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. 2013 Oct;9(10):e1003864.
doi: 10.1371/journal.pgen.1003864. Epub 2013 Oct 24.

Partitioning the Heritability of Tourette Syndrome and Obsessive Compulsive Disorder Reveals Differences in Genetic Architecture

Lea K Davis  1 Dongmei YuClare L KeenanEric R GamazonAnuar I KonkashbaevEske M DerksBenjamin M NealeJian YangS Hong LeePatrick EvansCathy L BarrLaura BellodiFortu BenarrochGabriel Bedoya BerrioOscar J BienvenuMichael H BlochRianne M BlomRuth D BruunCathy L BudmanBeatriz CamarenaDesmond CampbellCarolina CappiJulio C Cardona SilgadoDanielle C CathMaria C CavalliniDenise A ChaviraSylvain ChouinardDavid V ContiEdwin H CookVladimir CoricBernadette A CullenDieter DeforceRichard DelormeYves DionChristopher K EdlundKarin EgbertsPeter FalkaiThomas V FernandezPatience J GallagherHelena GarridoDaniel GellerSimon L GirardHans J GrabeMarco A GradosBenjamin D GreenbergVarda Gross-TsurStephen HaddadGary A HeimanSian M J HemmingsAna G HounieCornelia IllmannJoseph JankovicMichael A JenikeJames L KennedyRobert A KingBarbara KremeyerRoger KurlanNuria LanzagortaMarion LeboyerJames F LeckmanLeonhard LennertzChunyu LiuChristine LochnerThomas L LoweFabio MacciardiJames T McCrackenLauren M McGrathSandra C Mesa RestrepoRainald MoessnerJubel MorganHeike MullerDennis L MurphyAllan L NaardenWilliam Cornejo OchoaRoel A OphoffLisa OsieckiAndrew J PakstisMichele T PatoCarlos N PatoJohn PiacentiniChristopher PittengerYehuda PollakScott L RauchTobias J RennerVictor I ReusMargaret A RichterMark A RiddleMary M RobertsonRoxana RomeroMaria C RosàrioDavid RosenbergGuy A RouleauStephan RuhrmannAndres Ruiz-LinaresAline S SampaioJack SamuelsPaul SandorBrooke SheppardHarvey S SingerJan H SmitDan J SteinE StrengmanJay A TischfieldAna V Valencia DuarteHomero ValladaFilip Van NieuwerburghJeremy Veenstra-VanderweeleSusanne WalitzaYing WangJens R WendlandHerman G M WestenbergYin Yao ShugartEuripedes C MiguelWilliam McMahonMichael WagnerHumberto NicoliniDanielle PosthumaGregory L HannaPeter HeutinkDamiaan DenysPaul D ArnoldBen A OostraGerald NestadtNelson B FreimerDavid L PaulsNaomi R WrayS Evelyn StewartCarol A MathewsJames A KnowlesNancy J CoxJeremiah M Scharf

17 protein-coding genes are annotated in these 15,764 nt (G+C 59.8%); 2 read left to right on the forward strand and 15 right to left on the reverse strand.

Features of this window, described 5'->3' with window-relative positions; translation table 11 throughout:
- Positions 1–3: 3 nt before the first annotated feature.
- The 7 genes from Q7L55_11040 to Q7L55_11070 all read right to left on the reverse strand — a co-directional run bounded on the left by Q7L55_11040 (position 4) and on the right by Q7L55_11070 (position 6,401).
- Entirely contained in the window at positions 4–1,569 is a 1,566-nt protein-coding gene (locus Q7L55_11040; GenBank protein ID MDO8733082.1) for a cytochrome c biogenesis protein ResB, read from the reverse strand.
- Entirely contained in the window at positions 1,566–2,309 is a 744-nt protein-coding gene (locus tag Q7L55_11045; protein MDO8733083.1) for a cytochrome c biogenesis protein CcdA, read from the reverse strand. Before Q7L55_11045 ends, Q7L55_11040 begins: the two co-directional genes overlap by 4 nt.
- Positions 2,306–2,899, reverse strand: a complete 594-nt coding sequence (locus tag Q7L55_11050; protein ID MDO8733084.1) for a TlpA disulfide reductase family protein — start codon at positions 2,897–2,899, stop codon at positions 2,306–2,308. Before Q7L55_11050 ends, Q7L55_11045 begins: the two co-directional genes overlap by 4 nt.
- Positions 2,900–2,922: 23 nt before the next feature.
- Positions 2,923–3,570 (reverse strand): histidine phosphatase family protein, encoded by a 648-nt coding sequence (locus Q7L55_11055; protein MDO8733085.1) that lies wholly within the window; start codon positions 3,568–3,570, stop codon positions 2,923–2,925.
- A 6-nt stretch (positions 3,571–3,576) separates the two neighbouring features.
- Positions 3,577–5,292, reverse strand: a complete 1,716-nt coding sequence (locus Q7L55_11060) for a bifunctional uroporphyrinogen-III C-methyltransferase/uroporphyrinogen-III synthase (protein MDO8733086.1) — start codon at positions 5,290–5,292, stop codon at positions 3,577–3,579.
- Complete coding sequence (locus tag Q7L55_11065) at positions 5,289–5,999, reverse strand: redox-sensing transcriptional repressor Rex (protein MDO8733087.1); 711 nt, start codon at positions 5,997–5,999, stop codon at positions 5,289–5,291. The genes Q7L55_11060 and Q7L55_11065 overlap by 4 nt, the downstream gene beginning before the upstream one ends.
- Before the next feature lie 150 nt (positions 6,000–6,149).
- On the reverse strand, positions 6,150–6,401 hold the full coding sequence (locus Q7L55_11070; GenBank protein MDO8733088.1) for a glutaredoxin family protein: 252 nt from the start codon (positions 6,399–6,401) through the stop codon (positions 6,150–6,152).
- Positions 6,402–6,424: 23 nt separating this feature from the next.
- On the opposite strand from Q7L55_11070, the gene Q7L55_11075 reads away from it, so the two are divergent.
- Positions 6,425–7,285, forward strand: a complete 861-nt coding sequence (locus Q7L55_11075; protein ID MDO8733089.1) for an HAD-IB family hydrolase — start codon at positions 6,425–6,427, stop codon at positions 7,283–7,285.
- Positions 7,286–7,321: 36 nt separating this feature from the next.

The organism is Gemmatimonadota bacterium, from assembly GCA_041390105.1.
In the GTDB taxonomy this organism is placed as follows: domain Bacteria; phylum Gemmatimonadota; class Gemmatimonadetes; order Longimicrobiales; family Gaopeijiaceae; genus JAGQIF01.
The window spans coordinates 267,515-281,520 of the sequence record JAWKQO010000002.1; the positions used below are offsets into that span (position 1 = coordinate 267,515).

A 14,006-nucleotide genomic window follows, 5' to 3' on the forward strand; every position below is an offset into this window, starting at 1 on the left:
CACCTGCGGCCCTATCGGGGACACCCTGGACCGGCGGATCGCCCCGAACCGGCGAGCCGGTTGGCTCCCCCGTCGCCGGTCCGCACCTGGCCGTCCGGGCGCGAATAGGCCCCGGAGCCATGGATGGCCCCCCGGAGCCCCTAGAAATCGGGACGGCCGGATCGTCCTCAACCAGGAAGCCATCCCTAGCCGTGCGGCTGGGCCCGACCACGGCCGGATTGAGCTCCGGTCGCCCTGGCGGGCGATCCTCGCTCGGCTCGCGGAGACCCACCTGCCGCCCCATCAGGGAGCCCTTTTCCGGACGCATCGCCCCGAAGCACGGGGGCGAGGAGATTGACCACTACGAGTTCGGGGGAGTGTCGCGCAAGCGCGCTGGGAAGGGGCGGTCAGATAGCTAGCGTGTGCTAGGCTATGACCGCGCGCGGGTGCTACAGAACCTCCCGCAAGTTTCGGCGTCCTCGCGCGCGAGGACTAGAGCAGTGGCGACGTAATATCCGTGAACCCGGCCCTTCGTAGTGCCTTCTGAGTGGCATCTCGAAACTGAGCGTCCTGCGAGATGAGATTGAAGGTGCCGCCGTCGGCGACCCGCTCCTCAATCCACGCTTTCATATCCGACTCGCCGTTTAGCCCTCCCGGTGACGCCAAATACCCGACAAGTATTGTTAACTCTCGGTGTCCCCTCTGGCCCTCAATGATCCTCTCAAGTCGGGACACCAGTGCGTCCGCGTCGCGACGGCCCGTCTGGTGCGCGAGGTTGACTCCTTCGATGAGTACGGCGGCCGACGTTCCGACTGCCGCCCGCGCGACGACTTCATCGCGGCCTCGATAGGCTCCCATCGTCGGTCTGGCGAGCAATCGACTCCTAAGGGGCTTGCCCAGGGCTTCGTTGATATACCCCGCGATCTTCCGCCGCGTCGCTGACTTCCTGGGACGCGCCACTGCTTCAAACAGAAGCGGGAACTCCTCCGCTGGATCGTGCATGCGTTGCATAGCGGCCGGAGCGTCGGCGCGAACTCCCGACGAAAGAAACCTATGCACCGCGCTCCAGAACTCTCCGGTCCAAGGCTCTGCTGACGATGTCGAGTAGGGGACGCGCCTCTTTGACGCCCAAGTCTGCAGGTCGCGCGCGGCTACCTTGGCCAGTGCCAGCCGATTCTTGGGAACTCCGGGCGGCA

Free PMC article

Partitioning the Heritability of Tourette Syndrome and Obsessive Compulsive Disorder Reveals Differences in Genetic Architecture

Lea K Davis et al. PLoS Genet. .
Free PMC article


The direct estimation of heritability from genome-wide common variant data as implemented in the program Genome-wide Complex Trait Analysis (GCTA) has provided a means to quantify heritability attributable to all interrogated variants. We have quantified the variance in liability to disease explained by all SNPs for two phenotypically-related neurobehavioral disorders, obsessive-compulsive disorder (OCD) and Tourette Syndrome (TS), using GCTA. Our analysis yielded a heritability point estimate of 0.58 (se = 0.09, p = 5.64e-12) for TS, and 0.37 (se = 0.07, p = 1.5e-07) for OCD. In addition, we conducted multiple genomic partitioning analyses to identify genomic elements that concentrate this heritability. We examined genomic architectures of TS and OCD by chromosome, MAF bin, and functional annotations. In addition, we assessed heritability for early onset and adult onset OCD. Among other notable results, we found that SNPs with a minor allele frequency of less than 5% accounted for 21% of the TS heritability and 0% of the OCD heritability. Additionally, we identified a significant contribution to TS and OCD heritability by variants significantly associated with gene expression in two regions of the brain (parietal cortex and cerebellum) for which we had available expression quantitative trait loci (eQTLs). Finally we analyzed the genetic correlation between TS and OCD, revealing a genetic correlation of 0.41 (se = 0.15, p = 0.002). These results are very close to previous heritability estimates for TS and OCD based on twin and family studies, suggesting that very little, if any, heritability is truly missing (i.e., unassayed) from TS and OCD GWAS studies of common variation. The results also indicate that there is some genetic overlap between these two phenotypically-related neuropsychiatric disorders, but suggest that the two disorders have distinct genetic architectures.

Conflict of interest statement